Venus Express – looking further
Venus Express is still only half-way through its (initially planned) nominal mission, but has already revealed features never detected in such detail before. These include the huge, 'double-eyed' atmospheric vortex at Venus South Pole and its 3D structure varying with the altitude, the first solid indications of the complex structures and sub-structures that characterise the thick and noxious atmosphere of the planet and its complex cloud and wind systems. These are also being studied at low altitudes, down to the surface, thanks to the first systematic exploitation ever of the so-called 'infrared windows' present in the atmosphere.
Venus Express’ results also include preliminary important measurements of the atmospheric chemistry and temperature, and the analysis of the atmospheric escape processes in combination with the action of the solar wind, fundamental to understand the water history and the evolution of the planet's atmosphere.
Venus Express' extension will allow to achieve a global coverage of the atmosphere of this planet, so similar and at the same time so different from Earth. It will also allow to completely address, thanks to a thorough analysis of surface temperature and chemistry maps, the question on whether Venus is a planet still geologically and volcanically active.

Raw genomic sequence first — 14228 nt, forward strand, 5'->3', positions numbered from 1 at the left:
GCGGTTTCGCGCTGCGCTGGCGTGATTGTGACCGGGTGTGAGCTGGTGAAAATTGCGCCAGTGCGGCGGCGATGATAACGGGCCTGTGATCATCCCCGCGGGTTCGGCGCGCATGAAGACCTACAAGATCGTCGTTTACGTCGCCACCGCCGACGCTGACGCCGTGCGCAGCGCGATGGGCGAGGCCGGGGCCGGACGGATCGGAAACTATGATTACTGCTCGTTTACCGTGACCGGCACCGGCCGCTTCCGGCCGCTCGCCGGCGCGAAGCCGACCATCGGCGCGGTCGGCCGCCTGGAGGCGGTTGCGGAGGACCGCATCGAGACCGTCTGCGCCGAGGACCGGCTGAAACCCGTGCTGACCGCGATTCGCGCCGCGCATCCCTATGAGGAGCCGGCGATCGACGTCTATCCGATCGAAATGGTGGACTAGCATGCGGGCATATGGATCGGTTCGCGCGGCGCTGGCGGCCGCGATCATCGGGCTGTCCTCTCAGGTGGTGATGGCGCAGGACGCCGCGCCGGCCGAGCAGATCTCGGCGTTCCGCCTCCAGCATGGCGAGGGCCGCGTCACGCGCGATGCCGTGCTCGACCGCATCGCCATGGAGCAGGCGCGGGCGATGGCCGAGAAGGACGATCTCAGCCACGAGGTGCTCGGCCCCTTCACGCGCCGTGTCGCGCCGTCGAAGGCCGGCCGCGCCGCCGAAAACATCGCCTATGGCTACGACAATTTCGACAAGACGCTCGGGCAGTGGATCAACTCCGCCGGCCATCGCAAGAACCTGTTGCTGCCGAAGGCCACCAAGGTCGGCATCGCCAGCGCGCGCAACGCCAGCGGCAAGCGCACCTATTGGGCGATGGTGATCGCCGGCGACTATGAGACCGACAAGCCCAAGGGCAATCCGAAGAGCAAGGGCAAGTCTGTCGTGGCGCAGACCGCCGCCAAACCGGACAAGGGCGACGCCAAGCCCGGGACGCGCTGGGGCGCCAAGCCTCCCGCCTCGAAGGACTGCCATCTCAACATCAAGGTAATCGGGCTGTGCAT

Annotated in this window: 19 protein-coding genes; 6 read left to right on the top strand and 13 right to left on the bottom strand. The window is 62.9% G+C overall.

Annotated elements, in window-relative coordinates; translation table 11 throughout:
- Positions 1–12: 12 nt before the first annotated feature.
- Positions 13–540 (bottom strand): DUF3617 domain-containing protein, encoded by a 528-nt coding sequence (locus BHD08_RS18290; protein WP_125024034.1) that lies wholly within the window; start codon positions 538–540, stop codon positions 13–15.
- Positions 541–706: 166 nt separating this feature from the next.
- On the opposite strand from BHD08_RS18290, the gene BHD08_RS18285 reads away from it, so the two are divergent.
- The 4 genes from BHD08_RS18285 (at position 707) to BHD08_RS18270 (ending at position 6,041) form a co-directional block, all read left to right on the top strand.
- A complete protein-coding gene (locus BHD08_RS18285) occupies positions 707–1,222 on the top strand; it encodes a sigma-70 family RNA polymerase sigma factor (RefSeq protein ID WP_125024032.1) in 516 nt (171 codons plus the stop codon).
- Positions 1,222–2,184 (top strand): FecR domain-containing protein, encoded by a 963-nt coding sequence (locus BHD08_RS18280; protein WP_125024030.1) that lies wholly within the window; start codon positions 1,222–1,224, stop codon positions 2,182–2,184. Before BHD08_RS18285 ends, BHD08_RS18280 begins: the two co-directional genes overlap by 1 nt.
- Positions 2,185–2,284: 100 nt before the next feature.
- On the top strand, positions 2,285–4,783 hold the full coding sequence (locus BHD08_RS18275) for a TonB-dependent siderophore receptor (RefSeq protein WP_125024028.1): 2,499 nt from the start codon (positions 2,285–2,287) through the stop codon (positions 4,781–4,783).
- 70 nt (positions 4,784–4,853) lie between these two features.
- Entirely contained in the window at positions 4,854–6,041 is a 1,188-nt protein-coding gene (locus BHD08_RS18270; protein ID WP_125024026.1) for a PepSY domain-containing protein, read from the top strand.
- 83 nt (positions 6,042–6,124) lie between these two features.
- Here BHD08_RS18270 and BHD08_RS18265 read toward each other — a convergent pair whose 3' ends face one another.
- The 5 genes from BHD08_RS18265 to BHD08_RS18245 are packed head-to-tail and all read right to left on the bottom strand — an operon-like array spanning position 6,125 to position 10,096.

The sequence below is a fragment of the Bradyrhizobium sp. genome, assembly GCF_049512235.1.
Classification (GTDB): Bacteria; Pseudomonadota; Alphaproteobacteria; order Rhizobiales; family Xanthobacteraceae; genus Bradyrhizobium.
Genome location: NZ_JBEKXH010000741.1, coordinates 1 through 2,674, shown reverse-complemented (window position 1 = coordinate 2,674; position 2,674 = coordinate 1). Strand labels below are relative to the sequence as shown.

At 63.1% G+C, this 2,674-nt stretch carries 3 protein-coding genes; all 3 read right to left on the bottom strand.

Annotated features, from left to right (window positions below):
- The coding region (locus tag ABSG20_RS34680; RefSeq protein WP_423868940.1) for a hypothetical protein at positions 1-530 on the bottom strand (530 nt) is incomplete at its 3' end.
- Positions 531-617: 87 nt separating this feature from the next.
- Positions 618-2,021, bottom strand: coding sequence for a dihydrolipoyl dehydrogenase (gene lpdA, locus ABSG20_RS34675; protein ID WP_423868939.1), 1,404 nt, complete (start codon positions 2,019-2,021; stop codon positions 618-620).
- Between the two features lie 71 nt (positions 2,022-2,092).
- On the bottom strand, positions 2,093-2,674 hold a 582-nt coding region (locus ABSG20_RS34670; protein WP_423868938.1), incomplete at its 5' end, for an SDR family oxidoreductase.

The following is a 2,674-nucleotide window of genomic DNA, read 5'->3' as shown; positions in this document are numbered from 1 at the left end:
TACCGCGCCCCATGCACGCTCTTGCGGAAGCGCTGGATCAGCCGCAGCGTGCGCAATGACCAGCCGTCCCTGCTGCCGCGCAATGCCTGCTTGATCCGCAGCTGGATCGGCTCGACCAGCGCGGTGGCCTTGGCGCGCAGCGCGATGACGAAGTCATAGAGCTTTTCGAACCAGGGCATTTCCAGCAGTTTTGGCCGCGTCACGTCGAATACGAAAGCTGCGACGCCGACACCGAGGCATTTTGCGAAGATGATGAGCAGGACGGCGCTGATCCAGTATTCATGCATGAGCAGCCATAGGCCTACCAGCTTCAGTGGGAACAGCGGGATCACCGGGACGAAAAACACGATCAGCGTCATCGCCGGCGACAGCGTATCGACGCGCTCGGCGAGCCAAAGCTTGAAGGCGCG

Thanks to its extension Venus Express will also be able to continue the first extensive study of the strong green-house effect on the planet – a subject extremely interesting for planetary climate experts, and an important element of comparison for the evolution of the green-house effect on Earth.
Fred Jansen | alfa
NASA's SDO sees partial eclipse in space
29.05.2017 | NASA/Goddard Space Flight Center
Strathclyde-led research develops world's highest gain high-power laser amplifier
29.05.2017 | University of Strathclyde
The world's highest gain high power laser amplifier - by many orders of magnitude - has been developed in research led at the University of Strathclyde.
The researchers demonstrated the feasibility of using plasma to amplify short laser pulses of picojoule-level energy up to 100 millijoules, which is a 'gain'...